Good post from Jerry Kane on the difference between strategic and procedural social media practitioners. The former group understands your business and its vision, and the latter are the digital natives, expert in the tactical usage and what’s next on the horizon. The strategic team members have experiential business knowledge; the procedural pros have the digital muscle memory that informs both gestures and interface expectations. Clearly, age serves as a useful proxy for this divide.
Social media can enhance the status quo, or disrupt and advance business goals. If your organization’s social media is only a vehicle for news releases, a procedural approach can inform choices of the best technical tools, hashtag usage, and posting times. But if you want to use social media to change what you are doing alongside how you are doing it, cultivate strategic capabilities for your social team as well.
A concrete example: if you are a high-end pet care company, you can amplify your communications with a procedural approach to going social. Develop an Instagram program that posts your pet grooming success stories, and ride or create a hashtag for people to share similar photos. Create and actively curate a Facebook page with a system of recognition and prizes, and empower local moderators for that page.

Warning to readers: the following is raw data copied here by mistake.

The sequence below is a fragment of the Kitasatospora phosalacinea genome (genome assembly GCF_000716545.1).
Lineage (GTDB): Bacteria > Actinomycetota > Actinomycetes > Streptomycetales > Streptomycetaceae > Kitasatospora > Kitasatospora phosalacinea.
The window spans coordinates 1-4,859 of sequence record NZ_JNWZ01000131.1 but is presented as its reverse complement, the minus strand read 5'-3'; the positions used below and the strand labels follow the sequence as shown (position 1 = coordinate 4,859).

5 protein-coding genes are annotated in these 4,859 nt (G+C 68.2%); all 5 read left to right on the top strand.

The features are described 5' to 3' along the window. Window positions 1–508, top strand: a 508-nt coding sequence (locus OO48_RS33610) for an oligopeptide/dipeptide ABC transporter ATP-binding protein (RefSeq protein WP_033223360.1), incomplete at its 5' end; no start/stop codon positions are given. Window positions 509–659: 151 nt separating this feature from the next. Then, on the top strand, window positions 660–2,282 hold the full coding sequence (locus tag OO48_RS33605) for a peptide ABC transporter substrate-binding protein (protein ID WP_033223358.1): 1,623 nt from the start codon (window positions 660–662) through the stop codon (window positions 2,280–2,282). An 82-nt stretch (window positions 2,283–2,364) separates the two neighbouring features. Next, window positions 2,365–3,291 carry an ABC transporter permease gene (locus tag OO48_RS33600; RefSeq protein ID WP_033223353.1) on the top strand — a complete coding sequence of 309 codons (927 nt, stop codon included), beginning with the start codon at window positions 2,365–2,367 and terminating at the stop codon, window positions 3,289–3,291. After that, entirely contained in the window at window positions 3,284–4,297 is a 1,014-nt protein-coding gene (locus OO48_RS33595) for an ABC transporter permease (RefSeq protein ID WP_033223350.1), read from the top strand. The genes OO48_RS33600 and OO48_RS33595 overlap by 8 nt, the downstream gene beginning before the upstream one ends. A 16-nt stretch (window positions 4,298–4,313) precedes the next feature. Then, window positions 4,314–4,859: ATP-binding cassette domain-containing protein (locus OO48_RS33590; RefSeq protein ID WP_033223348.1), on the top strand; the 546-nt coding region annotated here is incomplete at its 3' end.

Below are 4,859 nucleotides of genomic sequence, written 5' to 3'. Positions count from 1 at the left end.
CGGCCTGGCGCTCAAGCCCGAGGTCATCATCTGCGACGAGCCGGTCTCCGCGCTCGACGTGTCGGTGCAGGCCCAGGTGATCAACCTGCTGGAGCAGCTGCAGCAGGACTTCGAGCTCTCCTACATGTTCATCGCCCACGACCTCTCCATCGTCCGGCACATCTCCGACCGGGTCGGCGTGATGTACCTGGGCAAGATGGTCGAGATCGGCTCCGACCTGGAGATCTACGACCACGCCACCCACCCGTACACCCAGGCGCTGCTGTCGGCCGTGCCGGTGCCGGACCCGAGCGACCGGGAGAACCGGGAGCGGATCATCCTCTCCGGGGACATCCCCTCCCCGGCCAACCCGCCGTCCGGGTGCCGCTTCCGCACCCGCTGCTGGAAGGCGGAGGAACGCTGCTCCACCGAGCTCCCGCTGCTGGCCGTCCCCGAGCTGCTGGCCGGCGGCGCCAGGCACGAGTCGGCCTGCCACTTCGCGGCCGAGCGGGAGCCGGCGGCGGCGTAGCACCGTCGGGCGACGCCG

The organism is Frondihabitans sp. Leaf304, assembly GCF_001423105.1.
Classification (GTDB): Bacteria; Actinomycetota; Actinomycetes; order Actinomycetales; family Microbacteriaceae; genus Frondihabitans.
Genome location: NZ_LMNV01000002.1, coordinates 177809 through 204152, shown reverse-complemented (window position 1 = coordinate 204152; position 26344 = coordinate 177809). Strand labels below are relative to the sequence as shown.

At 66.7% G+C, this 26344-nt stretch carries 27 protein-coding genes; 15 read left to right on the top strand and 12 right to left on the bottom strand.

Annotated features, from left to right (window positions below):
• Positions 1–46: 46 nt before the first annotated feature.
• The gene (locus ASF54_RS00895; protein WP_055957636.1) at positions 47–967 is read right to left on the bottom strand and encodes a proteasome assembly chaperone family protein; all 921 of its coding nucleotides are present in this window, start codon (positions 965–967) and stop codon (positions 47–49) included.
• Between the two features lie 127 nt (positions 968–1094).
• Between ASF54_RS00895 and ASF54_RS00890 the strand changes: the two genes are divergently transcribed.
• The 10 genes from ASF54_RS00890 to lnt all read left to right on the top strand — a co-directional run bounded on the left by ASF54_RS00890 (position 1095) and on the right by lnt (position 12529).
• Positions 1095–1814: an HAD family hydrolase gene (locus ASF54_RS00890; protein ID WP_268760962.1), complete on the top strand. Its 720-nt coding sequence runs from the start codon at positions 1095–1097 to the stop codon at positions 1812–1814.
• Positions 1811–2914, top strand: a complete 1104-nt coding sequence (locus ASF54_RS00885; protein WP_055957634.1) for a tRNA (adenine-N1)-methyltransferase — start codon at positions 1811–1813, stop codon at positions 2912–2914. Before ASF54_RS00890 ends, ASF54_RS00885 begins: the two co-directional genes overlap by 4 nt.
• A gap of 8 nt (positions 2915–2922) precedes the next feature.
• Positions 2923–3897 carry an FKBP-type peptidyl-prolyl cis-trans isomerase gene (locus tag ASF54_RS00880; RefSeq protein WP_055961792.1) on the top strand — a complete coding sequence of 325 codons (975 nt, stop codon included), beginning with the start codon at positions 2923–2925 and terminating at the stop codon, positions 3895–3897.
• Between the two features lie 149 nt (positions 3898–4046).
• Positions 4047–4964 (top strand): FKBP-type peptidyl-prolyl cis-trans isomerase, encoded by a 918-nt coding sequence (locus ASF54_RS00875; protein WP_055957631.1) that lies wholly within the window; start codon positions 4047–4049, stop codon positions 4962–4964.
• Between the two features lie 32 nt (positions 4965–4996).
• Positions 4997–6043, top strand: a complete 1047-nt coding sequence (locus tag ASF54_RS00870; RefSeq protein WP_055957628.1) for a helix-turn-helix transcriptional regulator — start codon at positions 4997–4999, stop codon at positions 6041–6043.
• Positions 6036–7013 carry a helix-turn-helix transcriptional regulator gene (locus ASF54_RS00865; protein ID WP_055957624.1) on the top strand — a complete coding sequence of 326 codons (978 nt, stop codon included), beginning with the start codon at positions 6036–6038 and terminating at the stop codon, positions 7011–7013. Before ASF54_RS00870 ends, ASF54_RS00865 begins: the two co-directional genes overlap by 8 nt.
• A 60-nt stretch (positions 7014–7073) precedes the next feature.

But if your pet care company vision is growth into new revenue streams, you may want to take a more strategic approach to social. Think about offering your customers a sponsored sharing marketplace for your customer community to exchange good and services from crate exchanges to cat-sitting. In return for advancing a “collaborative economy” community, your company gains access to new, younger markets, and intelligence into demand for emerging products and services. This is a uniquely social opportunity, tied to your overall business vision.
As Kane points out from his teaching, “Classes that include both types of students are often more effective than either one taught separately.” The power of the mixed-capability team holds true in a business setting as well. Build a social team with procedural and strategic capabilities combined to avoid the pitfalls of silos and hierarchies. You’ll end up with a social-enabled organization that’s less reliant on a SWAT team and more aligned with your business goals.
Last modified: July 23, 2013